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Lancet Infect Dis. 2015 Jul;15(7):803-9. doi: 10.1016/S1473-3099(15)00087-0. Epub 2015 Jun 1.

Reactivity of routine HIV antibody tests in children who initiated antiretroviral therapy in early infancy as part of the Children with HIV Early Antiretroviral Therapy (CHER) trial: a retrospective analysis.

Author information

1
Institute of Child Health, University College London, London, UK. Electronic address: helenpayne@doctors.org.uk.
2
Centre for HIV and Sexually Transmitted Infections, National Institute for Communicable Diseases of the National Health Laboratory Services, Johannesburg, South Africa.
3
Perinatal HIV Research Unit, Faculty of Health Sciences, University of the Witwatersrand, Johannesburg, South Africa.
4
Centre for Maths and Physics in the Life Sciences and Experimental Biology, University College London, London, UK.
5
Institute of Child Health, University College London, London, UK; Centre for Maths and Physics in the Life Sciences and Experimental Biology, University College London, London, UK.
6
Clinical Trials Unit, Medical Research Council, London, UK.
7
Children's Infectious Diseases Clinical Research Unit, Department of Paediatrics and Child Health, Stellenbosch University, Cape Town, South Africa.
8
Institute of Child Health, University College London, London, UK.

Abstract

BACKGROUND:

Early antiretroviral therapy (ART) and virological suppression can affect evolving antibody responses to HIV infection. We aimed to assess frequency and predictors of seronegativity in infants starting early ART.

METHODS:

We compared HIV antibody results between two of three treatment groups of the Children with HIV Early Antiretroviral Therapy (CHER) trial, done from July, 2005, until July, 2011, in which infants with HIV infection aged 5·7-12·0 weeks with a percentage of CD4-positive T lymphocytes of at least 25% were randomly assigned to immediate ART for 96 weeks (ART-96W) or deferred ART until clinical or immunological progression (ART-Def). We measured antibody from all available stored samples for ART-96W and ART-Def at trial week 84 using three assays: fourth-generation enzyme immunoassay HIV antigen-antibody combination, HIV-1 and HIV-2 rapid antibody test, and quantitative anti-gp120 IgG ELISA. We also assessed odds of seropositivity with respect to age of ART initiation and cumulative viral load. The CHER trial was registered with ClinicalTrials.gov, number NCT00102960.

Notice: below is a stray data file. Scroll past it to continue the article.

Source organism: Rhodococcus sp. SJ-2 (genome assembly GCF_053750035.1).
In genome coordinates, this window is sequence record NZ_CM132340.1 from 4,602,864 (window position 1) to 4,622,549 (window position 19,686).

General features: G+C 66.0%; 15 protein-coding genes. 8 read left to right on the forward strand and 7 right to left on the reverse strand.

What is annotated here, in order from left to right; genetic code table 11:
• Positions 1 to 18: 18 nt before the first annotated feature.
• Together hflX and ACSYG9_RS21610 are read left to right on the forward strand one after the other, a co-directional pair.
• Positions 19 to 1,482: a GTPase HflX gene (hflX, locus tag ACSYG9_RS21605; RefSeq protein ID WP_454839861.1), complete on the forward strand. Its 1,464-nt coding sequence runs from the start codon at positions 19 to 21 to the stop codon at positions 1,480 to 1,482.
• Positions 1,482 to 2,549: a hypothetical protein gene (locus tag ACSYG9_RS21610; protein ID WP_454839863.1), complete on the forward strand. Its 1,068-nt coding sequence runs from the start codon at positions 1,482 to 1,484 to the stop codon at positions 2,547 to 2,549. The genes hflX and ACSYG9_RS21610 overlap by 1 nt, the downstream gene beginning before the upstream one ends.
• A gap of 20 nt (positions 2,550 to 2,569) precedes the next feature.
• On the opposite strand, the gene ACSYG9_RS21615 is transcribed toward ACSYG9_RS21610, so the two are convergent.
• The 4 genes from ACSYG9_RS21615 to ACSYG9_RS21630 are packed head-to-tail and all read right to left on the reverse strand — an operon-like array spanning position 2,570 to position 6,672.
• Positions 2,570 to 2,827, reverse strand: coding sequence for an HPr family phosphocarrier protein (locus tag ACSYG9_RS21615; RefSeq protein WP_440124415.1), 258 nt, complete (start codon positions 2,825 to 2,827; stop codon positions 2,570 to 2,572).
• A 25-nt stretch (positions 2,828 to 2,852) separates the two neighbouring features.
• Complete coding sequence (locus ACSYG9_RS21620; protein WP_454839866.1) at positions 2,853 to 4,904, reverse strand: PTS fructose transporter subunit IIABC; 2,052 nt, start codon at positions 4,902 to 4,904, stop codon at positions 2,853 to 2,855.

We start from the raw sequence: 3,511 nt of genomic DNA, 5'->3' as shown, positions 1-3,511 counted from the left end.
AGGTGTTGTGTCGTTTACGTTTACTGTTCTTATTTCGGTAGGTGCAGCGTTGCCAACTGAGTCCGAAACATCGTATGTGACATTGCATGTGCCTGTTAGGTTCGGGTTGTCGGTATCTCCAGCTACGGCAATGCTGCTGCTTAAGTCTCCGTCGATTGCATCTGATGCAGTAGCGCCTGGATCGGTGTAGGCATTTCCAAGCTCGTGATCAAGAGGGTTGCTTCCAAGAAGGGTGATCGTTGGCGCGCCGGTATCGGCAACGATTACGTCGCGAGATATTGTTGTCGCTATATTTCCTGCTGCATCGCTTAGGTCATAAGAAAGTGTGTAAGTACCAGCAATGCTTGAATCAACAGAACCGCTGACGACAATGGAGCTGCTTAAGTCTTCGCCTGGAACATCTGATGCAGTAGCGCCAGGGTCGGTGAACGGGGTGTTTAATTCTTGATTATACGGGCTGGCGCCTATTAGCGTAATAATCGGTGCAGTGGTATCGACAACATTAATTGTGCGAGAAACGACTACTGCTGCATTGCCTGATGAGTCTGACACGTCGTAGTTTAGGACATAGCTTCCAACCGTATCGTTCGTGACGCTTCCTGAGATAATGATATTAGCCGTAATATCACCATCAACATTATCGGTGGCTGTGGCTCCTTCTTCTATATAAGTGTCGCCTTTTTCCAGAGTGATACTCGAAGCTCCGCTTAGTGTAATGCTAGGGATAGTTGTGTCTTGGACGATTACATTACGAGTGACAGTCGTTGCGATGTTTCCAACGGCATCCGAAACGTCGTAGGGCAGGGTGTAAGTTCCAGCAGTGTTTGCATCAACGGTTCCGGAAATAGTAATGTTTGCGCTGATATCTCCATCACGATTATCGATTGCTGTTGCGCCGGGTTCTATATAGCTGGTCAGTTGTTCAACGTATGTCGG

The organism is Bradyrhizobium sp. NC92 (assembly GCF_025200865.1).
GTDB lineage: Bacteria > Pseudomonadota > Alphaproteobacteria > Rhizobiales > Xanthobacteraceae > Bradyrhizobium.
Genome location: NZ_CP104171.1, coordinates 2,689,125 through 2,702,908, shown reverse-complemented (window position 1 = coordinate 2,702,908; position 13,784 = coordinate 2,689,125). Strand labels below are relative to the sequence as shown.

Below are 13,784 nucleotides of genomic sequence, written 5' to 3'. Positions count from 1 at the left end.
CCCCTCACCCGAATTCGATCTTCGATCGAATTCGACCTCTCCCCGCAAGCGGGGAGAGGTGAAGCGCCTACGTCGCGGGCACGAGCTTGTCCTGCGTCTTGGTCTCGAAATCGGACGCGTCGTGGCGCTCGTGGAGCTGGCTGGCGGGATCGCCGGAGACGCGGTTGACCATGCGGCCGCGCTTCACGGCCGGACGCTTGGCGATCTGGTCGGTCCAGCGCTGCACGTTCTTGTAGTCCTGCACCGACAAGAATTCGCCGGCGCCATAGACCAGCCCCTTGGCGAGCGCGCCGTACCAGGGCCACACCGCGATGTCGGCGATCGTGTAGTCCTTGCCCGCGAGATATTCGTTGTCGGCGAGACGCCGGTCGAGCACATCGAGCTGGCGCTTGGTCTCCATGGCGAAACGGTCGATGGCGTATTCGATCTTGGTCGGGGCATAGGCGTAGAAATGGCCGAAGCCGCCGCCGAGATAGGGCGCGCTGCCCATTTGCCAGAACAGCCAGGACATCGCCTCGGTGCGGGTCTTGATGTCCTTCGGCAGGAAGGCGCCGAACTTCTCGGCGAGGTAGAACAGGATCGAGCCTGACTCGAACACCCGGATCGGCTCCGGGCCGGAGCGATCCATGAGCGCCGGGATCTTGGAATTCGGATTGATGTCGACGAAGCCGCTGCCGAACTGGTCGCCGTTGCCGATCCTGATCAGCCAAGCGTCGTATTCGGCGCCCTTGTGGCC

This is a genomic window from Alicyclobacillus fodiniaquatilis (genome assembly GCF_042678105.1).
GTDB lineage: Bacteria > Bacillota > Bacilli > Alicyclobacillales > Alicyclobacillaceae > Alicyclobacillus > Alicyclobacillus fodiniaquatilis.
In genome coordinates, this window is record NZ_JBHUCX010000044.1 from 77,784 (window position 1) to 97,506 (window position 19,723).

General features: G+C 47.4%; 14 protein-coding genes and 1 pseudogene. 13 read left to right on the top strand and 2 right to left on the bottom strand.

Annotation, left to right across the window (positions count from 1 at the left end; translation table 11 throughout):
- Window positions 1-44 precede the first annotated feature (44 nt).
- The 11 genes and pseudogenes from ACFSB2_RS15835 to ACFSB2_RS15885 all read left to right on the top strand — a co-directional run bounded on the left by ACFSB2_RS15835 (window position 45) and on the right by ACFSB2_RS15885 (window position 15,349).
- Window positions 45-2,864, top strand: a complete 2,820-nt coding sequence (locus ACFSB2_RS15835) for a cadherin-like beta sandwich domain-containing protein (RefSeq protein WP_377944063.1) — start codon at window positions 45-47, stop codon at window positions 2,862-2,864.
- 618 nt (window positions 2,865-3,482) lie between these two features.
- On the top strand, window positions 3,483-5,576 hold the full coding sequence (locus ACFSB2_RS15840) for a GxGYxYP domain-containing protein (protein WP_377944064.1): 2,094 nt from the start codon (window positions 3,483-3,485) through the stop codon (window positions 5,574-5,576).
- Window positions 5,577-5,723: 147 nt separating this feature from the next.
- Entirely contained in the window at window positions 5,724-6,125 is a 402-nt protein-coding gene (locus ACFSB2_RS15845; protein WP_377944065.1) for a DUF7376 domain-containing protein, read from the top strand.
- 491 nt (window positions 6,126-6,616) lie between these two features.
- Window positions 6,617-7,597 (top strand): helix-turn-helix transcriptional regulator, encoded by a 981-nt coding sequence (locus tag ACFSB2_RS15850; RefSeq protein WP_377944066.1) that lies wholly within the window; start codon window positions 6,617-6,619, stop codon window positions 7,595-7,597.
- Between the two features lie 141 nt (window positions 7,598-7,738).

FINDINGS:

The median age of the infants from when samples were taken (184 samples from 268 infants) was 92 weeks (IQR 90·6-93·4). More specimens from the ART-96W group were seronegative than from the ART-Def group by enzyme immunoassay (ART-96W 49 [46%] of 107 vs ART-Def eight [11%] of 75; p<0·0001) and rapid antibody test (54 [53%] of 101 vs eight [11%] of 74; p<0·0001). Median anti-gp120 IgG concentration was lower in the ART-96W group (230 μg/μL [IQR 133-13 129]) than in the ART-Def group (6870 μg/μL [1706-53 645]; p<0·0001). If ART was started between 12 and 24 weeks of age, odds of seropositivity were increased 13·7 times (95% CI 3·1-60·2; p=0·001) compared with starting it between 0 and 12 weeks. All children starting ART aged older than 24 weeks were seropositive. Cumulative viral load to week 84 correlated with anti-gp120 IgG concentrations (coefficient 0·54; p<0·0001) and increased odds of seropositivity (odds ratio 1·59 [95% CI 1·1-2·3]) adjusted for ART initiation age.

INTERPRETATION:

About half of children starting ART before 12 weeks of age were HIV seronegative by almost 2 years of age. HIV antibody tests cannot be used to reconfirm HIV diagnosis in children starting early ART. Long-term effects of seronegativity need further study. Clear guidelines are needed for retesting alongside improved diagnostic tests.

FUNDING:

Wellcome Trust, Medical Research Council, and National Institutes of Health.

PMID:
26043884
PMCID:
PMC4529673
DOI:
10.1016/S1473-3099(15)00087-0
[Indexed for MEDLINE]
Free PMC Article

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